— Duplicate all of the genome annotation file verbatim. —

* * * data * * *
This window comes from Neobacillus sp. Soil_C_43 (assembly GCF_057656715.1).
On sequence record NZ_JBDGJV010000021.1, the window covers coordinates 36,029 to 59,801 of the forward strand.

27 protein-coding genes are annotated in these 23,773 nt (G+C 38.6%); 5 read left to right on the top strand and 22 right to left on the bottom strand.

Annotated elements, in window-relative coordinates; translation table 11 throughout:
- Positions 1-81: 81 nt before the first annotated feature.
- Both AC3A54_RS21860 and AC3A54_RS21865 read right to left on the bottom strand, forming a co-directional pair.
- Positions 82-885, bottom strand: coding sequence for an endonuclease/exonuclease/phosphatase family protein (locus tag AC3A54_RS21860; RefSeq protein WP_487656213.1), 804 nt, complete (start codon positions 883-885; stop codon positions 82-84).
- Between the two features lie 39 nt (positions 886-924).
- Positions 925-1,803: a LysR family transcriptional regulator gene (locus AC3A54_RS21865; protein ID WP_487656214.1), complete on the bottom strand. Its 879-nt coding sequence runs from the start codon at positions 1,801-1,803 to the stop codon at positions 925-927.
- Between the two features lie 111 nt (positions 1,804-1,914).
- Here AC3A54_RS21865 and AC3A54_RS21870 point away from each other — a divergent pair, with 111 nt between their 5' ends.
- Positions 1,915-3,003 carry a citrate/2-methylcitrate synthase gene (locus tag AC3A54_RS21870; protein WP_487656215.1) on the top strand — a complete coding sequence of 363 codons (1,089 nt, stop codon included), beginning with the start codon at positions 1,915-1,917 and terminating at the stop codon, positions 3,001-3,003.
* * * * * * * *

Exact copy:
This window comes from Neobacillus sp. Soil_C_43 (assembly GCF_057656715.1).
On sequence record NZ_JBDGJV010000021.1, the window covers coordinates 36,029 to 59,801 of the forward strand.

27 protein-coding genes are annotated in these 23,773 nt (G+C 38.6%); 5 read left to right on the top strand and 22 right to left on the bottom strand.

Annotated elements, in window-relative coordinates; translation table 11 throughout:
- Positions 1-81: 81 nt before the first annotated feature.
- Both AC3A54_RS21860 and AC3A54_RS21865 read right to left on the bottom strand, forming a co-directional pair.
- Positions 82-885, bottom strand: coding sequence for an endonuclease/exonuclease/phosphatase family protein (locus tag AC3A54_RS21860; RefSeq protein WP_487656213.1), 804 nt, complete (start codon positions 883-885; stop codon positions 82-84).
- Between the two features lie 39 nt (positions 886-924).
- Positions 925-1,803: a LysR family transcriptional regulator gene (locus AC3A54_RS21865; protein ID WP_487656214.1), complete on the bottom strand. Its 879-nt coding sequence runs from the start codon at positions 1,801-1,803 to the stop codon at positions 925-927.
- Between the two features lie 111 nt (positions 1,804-1,914).
- Here AC3A54_RS21865 and AC3A54_RS21870 point away from each other — a divergent pair, with 111 nt between their 5' ends.
- Positions 1,915-3,003 carry a citrate/2-methylcitrate synthase gene (locus tag AC3A54_RS21870; protein WP_487656215.1) on the top strand — a complete coding sequence of 363 codons (1,089 nt, stop codon included), beginning with the start codon at positions 1,915-1,917 and terminating at the stop codon, positions 3,001-3,003.